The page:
May 22, 2012
Gary Younge and Bernard Harcourt have good pieces in the Guardian about the “new normal” of America’s militarized society, as exemplified by armed occupation of Chicago by a staggering array of “security” forces.
Younge notes the bitter irony of the word “security” in a city where the poor are being subjected to ever-increasing levels of violence both from private predators and public “protectors”:
The dissonance between the global pretensions of the summit this weekend and the local realities of Chicago could not be more striking. Nato claims its purpose is to secure peace through security; in much of Chicago neither exists.
… The murder rate in Chicago in the first three months of this year increased by more than 50% compared with the same period last year, giving it almost twice the murder rate of New York. And the manner in which the city is policed gives many as great a reason to fear those charged with protecting them as the criminals. By the end of July last year police were shooting people at the rate of six a month and killing one person a fortnight.
This violence, be it at the hands of the state or gangs, is both compounded and underpinned by racial and economic disadvantage. The poorer the neighbourhood the more violent, the wealthier the safer. This is no coincidence. Much like the Nato summit – and the G8 summit that preceded it – the system is set up not to spread wealth but to preserve and protect it, not to relieve chaos but to contain and punish it.
Younge then gives us a few of the local fruits of this global system:
Chicago illustrates how the developing world is everywhere, not least in the heart of the developed. The mortality rate for black infants in the city is on a par with the West Bank; black life expectancy in Illinois is just below Egypt and just above Uzbekistan. More than a quarter of Chicagoans have no health insurance, one in five black male Chicagoans are unemployed and one in three live in poverty. Latinos do not fare much better.
Harcourt, meanwhile, focuses on the mechanics of the lockdown imposed on Chicago:
As one commentator suggests, Chicagoans are experiencing the “New Military Urbanism in Nato-Occupied Chicago”. The extensive nature of these security measures (as reported by the US secret service), road closures and pedestrian restrictions included dozens of road closures (at least 7.5 miles of closed roads, by my calculation) …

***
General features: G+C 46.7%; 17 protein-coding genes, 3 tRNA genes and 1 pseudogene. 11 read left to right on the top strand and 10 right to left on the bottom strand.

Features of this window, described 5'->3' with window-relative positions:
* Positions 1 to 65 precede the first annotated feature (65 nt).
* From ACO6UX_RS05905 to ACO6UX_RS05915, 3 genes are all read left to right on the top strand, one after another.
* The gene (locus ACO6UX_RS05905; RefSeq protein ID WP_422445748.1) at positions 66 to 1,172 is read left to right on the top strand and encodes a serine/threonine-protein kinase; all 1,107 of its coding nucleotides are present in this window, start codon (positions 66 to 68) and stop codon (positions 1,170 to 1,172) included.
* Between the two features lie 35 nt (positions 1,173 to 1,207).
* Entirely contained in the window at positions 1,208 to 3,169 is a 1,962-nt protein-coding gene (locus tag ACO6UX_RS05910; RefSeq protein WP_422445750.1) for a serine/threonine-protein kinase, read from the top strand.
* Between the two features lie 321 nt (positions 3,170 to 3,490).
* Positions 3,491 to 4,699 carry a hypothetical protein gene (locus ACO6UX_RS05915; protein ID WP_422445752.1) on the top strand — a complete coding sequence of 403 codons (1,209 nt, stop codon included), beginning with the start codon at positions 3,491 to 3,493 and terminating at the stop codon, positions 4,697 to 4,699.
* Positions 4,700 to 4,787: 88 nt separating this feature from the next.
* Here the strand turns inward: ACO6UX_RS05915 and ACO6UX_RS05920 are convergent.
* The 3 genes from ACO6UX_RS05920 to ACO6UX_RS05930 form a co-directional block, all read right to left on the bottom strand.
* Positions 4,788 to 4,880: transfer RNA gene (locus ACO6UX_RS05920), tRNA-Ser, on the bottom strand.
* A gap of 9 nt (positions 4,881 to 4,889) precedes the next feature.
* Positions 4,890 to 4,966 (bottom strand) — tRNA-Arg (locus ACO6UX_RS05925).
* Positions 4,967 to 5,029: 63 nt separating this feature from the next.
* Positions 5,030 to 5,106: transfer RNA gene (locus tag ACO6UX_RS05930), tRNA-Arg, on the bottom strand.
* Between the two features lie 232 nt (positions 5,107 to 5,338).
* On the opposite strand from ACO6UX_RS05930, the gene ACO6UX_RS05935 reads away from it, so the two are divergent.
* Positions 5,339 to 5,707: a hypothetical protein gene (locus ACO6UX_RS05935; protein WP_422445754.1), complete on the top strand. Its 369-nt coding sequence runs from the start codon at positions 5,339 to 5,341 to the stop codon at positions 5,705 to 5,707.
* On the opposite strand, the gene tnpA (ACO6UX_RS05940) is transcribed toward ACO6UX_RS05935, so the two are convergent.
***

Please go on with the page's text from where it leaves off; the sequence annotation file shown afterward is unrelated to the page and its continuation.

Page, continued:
Eight-foot tall, anti-scale security fencing went up all over that perimeter and downtown, including Grant Park; and the Chicago police – as well as myriad other federal, state, and local law enforcement agencies, such as the FBI and the US secret service – were out in force on riot-geared horses, bikes, and patrols – batons at the ready. Philadelphia Police Department is sending over reinforcements to help out; Chicago has also asked for recruits from police departments in Milwaukee and Charlotte-Mecklenburg, NC. Meanwhile, F-16 warplanes “screamed through the skies as part of a pre-summit defense exercise” and helicopters hovered incessantly. ….
Plus, the Chicago Police Department will be deploying its two, new, expensive long-range acoustic device (LRAD) sound cannons – which it bought at $20,000 a pop. These are the type of devices that were used by the Pittsburgh police to deliver high-pitched alarm tones during the G20 summit meeting there in 2009.
Then, there is the “secret suburban Chicago” police control center where “officials from more than 40 different agencies sit side by side with a giant central screen before them,” as reported by the Chicago Sun Times. From the multi-agency command center, all different types of federal, state and local law enforcement can “view live video feeds from security cameras that are already up and running throughout the city”.
Harcourt makes the telling point that Mayor Rahm Emanuel denied numerous protest permits and imposed other restrictions on the grounds that the expression of free speech by demonstrators would cause “inconveniences to traffic and ordinary businesses” — this, after closing off more than seven square miles of the city’s commercial area himself. He makes the even more telling point that these hyper-draconian measures will, in many cases, stay in place once the power-players have finished their meaningless jaw-flapping and returned to their well-wadded entrenchments at home:
Third, and finally, all of this is, sadly, here to stay. Nato will come and go, but the new anti-protest laws, the new riot-gear, the two LRAD sound cannons, and all the normalization of this police state … that will be with us for a long time.
This article was posted: Tuesday, May 22, 2012 at 2:47 am